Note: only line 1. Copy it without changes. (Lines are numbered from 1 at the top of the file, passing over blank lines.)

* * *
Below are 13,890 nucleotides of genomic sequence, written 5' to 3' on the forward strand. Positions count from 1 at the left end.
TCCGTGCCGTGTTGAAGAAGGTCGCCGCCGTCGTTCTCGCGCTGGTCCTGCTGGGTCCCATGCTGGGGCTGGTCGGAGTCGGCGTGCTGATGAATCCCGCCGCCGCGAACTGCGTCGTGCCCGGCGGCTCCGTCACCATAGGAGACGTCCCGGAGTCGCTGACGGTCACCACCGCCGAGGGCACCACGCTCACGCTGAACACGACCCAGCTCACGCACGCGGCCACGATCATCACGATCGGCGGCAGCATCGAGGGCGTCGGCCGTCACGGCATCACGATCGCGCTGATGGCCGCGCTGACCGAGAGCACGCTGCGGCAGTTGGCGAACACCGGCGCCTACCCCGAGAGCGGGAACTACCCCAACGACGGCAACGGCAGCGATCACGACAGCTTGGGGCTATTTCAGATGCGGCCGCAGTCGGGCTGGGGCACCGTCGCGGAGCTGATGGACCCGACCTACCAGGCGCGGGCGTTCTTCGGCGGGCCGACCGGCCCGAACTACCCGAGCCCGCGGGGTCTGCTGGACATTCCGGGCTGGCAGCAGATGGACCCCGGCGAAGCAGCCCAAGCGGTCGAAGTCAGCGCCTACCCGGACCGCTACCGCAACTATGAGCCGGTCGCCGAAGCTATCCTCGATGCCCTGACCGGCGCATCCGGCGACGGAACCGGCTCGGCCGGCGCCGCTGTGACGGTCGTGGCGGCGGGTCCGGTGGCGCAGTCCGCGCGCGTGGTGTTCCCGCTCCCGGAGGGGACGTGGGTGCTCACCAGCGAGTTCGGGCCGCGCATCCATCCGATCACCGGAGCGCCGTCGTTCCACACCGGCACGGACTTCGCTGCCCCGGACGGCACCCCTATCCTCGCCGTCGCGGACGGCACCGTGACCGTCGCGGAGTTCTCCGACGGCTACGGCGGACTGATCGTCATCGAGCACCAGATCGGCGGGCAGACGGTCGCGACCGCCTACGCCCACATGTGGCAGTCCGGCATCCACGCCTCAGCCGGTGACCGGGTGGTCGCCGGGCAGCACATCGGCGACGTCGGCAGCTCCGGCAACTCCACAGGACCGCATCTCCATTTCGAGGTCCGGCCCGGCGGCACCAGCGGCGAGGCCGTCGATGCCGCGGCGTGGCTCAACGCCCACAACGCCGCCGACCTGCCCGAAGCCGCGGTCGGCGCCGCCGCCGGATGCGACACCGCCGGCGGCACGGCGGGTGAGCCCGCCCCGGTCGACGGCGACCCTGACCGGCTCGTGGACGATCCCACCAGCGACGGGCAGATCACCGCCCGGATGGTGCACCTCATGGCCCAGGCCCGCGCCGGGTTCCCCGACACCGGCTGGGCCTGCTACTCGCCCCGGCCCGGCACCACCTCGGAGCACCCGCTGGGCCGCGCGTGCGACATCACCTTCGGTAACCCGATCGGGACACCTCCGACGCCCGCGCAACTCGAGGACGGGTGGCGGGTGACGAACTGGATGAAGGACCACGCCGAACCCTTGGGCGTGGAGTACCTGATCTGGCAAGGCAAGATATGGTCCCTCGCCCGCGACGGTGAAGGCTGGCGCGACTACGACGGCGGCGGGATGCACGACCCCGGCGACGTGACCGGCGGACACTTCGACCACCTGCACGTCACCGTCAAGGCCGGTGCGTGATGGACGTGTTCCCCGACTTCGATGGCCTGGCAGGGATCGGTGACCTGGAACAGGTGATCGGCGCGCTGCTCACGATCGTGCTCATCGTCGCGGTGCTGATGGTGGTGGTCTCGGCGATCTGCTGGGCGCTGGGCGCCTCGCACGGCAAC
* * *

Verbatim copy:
Below are 13,890 nucleotides of genomic sequence, written 5' to 3' on the forward strand. Positions count from 1 at the left end.